A Dane County judge issued a final ruling last week that will allow hunters to use dogs to hunt wolves, but not to train them to track wolves during the year – making Wisconsin the only state in the nation that allows wolf hunting with dogs.
The decision stems from a lawsuit that was filed in August by animal advocacy groups against the Department of Natural Resources (DNR) and the Natural Resources Board (NRB) over the provision that would allow hunters to use dogs, arguing that the agency failed to place any real restrictions on the use of dogs, in addition to claiming that the use of dogs would result in a number of horrible scenarios ranging from animal cruelty to what would otherwise be legalized dog fighting in violation of the state’s anti-cruelty and animal fighting laws.
“A broad range of Wisconsin citizens oppose the rules established for this season,” Jodi Habush Sinykin, one of the attorneys representing the plaintiffs, said at the time. “From hunters to landowners, ecologists to volunteer trackers and community humane societies, there is strong agreement that the season was set up without the restrictions needed to prevent deadly animal fighting.”
The DNR argued that it did not have the authority to enact regulations under the existing legislation authorizing wolf hunting, ACT 169, which was passed last April. The bill allowed for hunters to pursue wolves with up to six dogs with an emergency provision that limited their use to daylight hours, but did not impose any other restrictions.
Judge Peter Anderson issued a temporary injunction banning the use of dogs in this years wolf hunt this summer, but issued a final ruling last Friday that state law, as it is written, allows for the use of dogs to hunt wolves and ruled at the same time that the DNR had the authority, but no obligation to impose restrictions on the use of hunting dogs during hunts.
His specific ruling was in regards to legislation on dog trials and training, which was deemed invalid since it was established in 2003 and did not include any language about wolves since they weren’t considered a game species at the time. Anderson ruled that in this case, the DNR did have an obligation to alter existing rules to deal with potential problems that could result between dogs and wolves.
“There is no evidence that there is a safe way to undertake training of dogs to hunt wolves,” Anderson said. “The agency had authority to put in place rules, but it failed to act.”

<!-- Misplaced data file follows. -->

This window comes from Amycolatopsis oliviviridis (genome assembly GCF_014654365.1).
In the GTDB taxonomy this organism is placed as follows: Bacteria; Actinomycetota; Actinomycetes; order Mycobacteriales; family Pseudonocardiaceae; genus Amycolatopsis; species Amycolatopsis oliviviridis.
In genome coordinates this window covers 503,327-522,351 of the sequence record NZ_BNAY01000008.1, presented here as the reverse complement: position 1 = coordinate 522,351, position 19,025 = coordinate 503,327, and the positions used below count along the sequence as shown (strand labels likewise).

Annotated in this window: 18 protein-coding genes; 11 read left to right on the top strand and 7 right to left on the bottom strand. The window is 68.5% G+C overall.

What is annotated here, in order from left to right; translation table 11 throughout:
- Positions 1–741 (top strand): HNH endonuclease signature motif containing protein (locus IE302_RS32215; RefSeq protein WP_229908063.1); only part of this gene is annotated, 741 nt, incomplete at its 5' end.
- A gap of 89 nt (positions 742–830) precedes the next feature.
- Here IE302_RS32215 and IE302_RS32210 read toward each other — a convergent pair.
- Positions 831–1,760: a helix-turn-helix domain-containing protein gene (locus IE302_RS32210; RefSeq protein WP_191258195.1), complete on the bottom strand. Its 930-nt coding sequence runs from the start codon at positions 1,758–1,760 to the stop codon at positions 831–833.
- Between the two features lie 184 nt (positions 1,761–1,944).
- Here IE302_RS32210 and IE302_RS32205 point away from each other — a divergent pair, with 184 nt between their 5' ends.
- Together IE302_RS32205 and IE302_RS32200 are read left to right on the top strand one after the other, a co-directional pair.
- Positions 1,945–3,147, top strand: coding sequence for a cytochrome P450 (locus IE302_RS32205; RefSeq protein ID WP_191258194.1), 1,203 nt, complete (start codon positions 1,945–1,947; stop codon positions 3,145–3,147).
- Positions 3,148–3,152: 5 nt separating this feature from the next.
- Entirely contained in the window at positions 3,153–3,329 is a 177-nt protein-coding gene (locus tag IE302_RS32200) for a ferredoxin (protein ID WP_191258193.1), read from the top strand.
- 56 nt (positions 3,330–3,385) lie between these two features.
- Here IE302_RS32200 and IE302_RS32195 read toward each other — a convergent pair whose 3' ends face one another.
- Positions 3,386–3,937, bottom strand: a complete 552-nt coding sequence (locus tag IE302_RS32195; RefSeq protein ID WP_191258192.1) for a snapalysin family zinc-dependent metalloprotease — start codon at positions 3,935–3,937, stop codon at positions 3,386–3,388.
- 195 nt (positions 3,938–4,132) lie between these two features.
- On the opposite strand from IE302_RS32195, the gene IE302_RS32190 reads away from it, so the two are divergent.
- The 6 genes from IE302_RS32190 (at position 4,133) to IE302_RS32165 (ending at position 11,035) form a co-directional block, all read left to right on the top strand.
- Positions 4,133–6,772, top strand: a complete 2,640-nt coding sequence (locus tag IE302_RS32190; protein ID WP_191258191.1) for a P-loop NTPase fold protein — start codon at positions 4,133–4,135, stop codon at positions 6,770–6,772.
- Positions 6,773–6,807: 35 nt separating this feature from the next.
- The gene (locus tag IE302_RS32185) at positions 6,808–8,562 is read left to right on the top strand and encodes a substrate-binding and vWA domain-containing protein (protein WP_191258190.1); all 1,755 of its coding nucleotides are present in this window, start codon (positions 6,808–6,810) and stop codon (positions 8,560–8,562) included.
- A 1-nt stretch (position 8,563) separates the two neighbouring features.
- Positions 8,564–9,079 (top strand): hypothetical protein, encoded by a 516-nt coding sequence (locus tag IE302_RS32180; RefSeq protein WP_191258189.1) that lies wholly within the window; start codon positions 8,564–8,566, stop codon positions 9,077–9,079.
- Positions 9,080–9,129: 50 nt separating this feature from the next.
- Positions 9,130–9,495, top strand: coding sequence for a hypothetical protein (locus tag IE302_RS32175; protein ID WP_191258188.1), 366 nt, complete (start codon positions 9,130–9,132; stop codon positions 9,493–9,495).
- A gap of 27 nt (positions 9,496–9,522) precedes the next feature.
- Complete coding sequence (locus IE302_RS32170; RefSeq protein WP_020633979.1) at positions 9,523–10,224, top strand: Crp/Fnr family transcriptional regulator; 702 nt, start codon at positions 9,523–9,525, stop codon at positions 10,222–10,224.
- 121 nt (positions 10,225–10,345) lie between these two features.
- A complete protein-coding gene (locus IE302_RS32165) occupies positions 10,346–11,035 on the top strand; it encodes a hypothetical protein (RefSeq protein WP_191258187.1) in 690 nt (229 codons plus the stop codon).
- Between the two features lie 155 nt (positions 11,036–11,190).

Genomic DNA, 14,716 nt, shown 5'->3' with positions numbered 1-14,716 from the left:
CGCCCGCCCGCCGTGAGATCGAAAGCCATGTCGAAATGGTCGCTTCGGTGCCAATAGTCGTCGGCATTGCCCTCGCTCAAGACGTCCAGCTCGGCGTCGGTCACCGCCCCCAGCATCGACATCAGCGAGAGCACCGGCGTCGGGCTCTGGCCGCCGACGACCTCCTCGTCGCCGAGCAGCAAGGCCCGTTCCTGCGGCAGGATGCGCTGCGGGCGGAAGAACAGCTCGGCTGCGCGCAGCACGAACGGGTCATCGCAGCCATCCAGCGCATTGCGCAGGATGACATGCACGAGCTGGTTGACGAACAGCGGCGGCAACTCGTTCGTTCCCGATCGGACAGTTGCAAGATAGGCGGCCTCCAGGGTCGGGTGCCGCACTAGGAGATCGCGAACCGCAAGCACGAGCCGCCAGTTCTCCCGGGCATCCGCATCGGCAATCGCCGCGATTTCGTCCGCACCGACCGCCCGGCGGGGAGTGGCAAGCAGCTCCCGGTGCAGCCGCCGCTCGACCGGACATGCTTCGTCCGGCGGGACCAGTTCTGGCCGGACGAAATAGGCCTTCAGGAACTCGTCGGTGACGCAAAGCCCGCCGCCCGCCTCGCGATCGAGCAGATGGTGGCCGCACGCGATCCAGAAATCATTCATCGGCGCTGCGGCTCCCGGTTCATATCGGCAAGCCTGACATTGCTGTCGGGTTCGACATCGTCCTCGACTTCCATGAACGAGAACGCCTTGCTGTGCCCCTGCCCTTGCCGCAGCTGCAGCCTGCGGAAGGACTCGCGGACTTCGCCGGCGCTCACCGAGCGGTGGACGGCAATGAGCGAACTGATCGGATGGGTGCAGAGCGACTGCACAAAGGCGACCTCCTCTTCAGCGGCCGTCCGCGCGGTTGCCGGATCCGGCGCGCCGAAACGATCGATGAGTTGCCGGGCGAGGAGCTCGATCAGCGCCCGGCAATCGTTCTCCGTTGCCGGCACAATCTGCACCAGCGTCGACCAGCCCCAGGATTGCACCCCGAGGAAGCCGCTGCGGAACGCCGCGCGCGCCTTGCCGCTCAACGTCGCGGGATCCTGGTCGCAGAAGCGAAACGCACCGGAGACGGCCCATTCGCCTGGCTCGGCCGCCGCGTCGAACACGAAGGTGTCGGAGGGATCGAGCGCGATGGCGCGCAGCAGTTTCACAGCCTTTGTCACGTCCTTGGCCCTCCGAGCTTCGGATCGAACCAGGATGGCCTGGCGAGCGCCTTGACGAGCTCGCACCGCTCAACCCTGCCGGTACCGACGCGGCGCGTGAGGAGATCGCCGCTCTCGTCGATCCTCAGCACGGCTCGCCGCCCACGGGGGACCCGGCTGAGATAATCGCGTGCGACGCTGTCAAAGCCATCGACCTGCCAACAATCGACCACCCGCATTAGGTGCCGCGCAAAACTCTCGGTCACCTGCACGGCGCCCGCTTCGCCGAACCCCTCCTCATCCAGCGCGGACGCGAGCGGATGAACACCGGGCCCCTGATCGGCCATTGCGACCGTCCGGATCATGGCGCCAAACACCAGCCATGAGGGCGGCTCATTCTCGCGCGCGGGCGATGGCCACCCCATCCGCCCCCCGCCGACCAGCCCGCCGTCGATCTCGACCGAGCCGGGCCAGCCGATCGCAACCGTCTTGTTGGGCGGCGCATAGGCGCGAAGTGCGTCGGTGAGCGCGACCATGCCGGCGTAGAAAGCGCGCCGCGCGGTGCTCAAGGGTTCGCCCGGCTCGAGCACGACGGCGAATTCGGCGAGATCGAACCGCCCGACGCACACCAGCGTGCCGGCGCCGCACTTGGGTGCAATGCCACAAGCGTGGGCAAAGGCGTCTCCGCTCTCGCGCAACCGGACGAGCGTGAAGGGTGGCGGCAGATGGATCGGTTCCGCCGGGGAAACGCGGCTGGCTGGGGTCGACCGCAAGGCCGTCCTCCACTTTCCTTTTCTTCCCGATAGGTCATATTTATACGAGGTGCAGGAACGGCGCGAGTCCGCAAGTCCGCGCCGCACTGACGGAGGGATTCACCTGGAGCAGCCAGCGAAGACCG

“It is not sufficient for the agency to disregard all the evidence on this issue,” he said. “Or more specifically, to do nothing.”
The pro-wolf hunting crowd seems happy with the decision, despite the fact that they clearly don’t need dogs to hunt wolves since the hunt was ended last month after 117 wolves were killed when it was scheduled to end at the end of February.
“We are pleased that Judge Anderson removed the injunction that banned the use of dogs for hunting wolves,” said DNR Secretary Cathy Stepp in a statement. “However, we are disappointed with Judge Anderson’s decision to prohibit training of dogs to hunt wolves. We will continue to seek input from the public and from stakeholders — including tribes — as we continue to develop permanent rules on the wolf season, and the use of dogs for both training and hunting of wolves.”
However, Assistant Attorney General Tom Dawson, who represented the DNR, argued that anyone is allowed to train dogs on wildlife as long as the dogs don’t kill anything and that those rules should allow unrestricted use on wolves.
The DNR is now working on creating permanent rules for wolf hunting and trapping in Wisconsin, which are expected to be finalized in 2014.
“There’s a bigger picture here; not just about wolves and not just about dogs. Its about whether the DNR is going to engage in rule-making the way it historically has based on science and based on environmental stewardship. Or whether the Natural Resources Board and the DNR is going to be excessively influenced by political pressure and we all know that’s what happened here,” said Carl Silderbrand, an attorney for the animal advocacy groups.
Elsewhere in the state, Deanna Devaul, a member of the Alliance for Animals, is organizing a memorial that will involve candles, bell-ringing and a poem honoring the wolves who were killed this season, which is scheduled for Friday afternoon in front of the DNR headquarters in Madison.
Photo credit: Thinkstock
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